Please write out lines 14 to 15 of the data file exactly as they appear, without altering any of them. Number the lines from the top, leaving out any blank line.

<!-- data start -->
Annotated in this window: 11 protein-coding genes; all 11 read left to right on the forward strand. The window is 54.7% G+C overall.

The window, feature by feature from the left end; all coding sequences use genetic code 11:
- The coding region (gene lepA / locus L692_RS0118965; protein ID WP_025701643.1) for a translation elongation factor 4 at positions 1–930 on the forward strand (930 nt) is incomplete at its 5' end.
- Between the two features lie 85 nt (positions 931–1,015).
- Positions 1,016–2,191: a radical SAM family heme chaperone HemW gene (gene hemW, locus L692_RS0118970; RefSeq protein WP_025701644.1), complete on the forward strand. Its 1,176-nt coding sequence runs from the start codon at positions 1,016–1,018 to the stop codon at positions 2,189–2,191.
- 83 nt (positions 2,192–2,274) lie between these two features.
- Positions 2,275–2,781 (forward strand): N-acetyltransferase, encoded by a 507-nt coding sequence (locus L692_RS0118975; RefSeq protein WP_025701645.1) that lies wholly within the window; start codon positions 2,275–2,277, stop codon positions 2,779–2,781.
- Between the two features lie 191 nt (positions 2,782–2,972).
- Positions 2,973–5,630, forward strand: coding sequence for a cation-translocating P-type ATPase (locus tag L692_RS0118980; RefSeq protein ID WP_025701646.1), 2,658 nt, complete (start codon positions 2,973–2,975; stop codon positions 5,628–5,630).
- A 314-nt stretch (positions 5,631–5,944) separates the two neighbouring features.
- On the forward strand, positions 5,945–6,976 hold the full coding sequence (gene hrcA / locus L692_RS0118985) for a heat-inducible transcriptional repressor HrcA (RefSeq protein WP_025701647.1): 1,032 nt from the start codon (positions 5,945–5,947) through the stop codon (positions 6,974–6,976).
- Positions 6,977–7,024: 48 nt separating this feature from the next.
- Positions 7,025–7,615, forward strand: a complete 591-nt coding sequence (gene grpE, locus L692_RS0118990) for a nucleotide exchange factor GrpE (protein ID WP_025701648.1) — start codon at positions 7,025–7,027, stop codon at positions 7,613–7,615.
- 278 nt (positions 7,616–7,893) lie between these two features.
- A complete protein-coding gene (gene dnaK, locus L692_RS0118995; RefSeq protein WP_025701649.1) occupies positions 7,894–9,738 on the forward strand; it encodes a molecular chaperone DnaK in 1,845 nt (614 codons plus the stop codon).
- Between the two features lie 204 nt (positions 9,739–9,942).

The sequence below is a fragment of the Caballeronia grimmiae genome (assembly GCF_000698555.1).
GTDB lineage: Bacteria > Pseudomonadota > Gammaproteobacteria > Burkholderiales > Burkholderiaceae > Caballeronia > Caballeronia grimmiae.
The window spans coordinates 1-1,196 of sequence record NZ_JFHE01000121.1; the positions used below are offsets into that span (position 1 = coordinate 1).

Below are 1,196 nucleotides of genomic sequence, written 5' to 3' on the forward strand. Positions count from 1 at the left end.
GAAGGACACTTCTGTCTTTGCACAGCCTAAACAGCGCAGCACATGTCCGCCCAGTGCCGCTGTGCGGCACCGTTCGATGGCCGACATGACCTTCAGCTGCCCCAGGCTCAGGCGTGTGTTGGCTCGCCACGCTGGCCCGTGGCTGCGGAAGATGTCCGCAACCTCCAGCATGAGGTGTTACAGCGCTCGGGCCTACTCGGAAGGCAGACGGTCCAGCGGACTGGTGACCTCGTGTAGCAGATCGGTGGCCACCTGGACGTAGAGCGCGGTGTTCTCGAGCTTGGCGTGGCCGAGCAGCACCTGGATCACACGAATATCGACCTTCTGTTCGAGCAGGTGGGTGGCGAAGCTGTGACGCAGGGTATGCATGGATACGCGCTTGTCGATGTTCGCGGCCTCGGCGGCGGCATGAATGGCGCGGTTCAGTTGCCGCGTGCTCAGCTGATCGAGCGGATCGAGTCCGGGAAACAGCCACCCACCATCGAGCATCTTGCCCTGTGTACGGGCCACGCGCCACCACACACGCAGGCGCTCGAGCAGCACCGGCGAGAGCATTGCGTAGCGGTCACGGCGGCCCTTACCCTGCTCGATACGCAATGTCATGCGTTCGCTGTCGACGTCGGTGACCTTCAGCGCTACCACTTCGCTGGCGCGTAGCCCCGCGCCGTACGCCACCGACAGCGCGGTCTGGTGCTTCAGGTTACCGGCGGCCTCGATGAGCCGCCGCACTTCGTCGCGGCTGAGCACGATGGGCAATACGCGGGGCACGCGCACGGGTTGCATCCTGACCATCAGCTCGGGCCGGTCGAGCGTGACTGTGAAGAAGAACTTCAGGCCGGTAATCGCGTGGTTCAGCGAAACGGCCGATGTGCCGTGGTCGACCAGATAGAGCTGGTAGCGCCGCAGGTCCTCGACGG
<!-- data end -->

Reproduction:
- 278 nt (positions 7,616–7,893) lie between these two features.
- A complete protein-coding gene (gene dnaK, locus L692_RS0118995; RefSeq protein WP_025701649.1) occupies positions 7,894–9,738 on the forward strand; it encodes a molecular chaperone DnaK in 1,845 nt (614 codons plus the stop codon).